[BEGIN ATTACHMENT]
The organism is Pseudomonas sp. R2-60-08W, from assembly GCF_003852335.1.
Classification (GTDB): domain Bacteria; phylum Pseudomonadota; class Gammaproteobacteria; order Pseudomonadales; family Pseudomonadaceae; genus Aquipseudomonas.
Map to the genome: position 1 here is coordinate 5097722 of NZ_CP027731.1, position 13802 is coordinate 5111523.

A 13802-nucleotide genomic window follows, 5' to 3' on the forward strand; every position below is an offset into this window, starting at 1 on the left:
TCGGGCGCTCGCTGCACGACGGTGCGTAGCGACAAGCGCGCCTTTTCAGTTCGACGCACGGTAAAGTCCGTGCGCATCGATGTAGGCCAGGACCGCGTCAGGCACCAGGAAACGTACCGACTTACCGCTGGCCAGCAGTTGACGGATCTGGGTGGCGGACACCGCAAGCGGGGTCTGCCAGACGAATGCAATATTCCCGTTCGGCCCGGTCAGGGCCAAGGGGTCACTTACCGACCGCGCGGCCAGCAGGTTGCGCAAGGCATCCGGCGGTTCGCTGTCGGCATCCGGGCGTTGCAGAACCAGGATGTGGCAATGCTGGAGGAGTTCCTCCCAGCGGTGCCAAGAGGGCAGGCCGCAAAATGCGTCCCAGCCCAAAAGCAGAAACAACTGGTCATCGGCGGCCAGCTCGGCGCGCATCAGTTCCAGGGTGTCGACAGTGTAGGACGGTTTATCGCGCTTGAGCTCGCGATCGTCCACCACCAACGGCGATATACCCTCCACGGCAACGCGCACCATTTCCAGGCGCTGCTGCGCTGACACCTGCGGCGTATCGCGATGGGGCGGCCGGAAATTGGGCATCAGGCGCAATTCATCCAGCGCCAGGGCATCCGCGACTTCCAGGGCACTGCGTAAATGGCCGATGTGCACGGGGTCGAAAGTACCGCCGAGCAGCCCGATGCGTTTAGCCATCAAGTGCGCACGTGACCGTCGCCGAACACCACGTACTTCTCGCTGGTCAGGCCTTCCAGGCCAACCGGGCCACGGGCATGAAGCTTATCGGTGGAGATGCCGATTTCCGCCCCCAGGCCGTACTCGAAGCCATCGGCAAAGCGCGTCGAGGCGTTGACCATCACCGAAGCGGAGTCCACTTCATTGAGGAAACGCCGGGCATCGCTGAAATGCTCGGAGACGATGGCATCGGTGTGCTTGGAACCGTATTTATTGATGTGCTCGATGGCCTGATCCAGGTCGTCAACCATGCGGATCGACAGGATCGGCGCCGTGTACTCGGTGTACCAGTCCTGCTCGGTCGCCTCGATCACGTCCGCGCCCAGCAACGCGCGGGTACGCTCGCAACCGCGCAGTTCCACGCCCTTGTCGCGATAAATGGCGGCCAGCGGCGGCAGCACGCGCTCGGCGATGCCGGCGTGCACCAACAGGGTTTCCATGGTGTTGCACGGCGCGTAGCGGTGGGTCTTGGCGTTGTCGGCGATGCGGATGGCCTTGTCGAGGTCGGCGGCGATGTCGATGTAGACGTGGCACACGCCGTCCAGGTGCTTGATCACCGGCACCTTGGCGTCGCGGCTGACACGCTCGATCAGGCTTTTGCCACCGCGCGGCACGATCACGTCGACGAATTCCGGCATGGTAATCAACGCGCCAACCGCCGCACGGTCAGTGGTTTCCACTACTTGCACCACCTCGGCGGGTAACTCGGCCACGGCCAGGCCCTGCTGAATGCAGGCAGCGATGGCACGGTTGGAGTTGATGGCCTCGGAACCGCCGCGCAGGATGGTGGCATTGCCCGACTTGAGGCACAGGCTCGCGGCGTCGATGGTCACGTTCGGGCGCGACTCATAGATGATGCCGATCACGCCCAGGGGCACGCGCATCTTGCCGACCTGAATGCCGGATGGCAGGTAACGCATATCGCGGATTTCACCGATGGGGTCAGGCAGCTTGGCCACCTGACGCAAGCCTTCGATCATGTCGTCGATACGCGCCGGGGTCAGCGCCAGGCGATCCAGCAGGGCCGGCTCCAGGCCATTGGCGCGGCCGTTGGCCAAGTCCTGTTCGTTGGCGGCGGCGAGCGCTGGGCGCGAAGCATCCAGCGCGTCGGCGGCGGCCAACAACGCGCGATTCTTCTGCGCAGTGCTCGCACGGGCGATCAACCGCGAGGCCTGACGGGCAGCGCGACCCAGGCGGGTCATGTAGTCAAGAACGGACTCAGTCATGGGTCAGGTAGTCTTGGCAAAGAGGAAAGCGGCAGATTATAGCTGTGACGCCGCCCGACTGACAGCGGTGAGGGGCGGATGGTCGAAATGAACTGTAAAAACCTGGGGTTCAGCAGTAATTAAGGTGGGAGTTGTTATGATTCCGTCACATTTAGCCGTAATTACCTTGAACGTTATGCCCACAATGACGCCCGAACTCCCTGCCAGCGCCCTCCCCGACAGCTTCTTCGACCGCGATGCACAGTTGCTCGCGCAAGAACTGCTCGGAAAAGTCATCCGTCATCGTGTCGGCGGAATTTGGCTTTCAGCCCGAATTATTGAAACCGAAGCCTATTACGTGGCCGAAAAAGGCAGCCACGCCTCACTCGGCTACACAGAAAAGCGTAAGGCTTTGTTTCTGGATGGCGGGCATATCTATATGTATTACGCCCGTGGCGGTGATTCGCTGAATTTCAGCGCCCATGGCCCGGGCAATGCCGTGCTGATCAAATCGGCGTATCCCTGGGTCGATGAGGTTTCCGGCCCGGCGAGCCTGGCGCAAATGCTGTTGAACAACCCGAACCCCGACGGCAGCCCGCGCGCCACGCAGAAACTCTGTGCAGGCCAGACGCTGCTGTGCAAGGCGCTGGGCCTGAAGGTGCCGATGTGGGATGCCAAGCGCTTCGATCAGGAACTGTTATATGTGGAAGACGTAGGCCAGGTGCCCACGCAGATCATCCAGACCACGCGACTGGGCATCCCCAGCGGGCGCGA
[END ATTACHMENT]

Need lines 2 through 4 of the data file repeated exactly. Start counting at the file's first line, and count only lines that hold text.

Classification (GTDB): domain Bacteria; phylum Pseudomonadota; class Gammaproteobacteria; order Pseudomonadales; family Pseudomonadaceae; genus Aquipseudomonas.
Map to the genome: position 1 here is coordinate 5097722 of NZ_CP027731.1, position 13802 is coordinate 5111523.

A 13802-nucleotide genomic window follows, 5' to 3' on the forward strand; every position below is an offset into this window, starting at 1 on the left: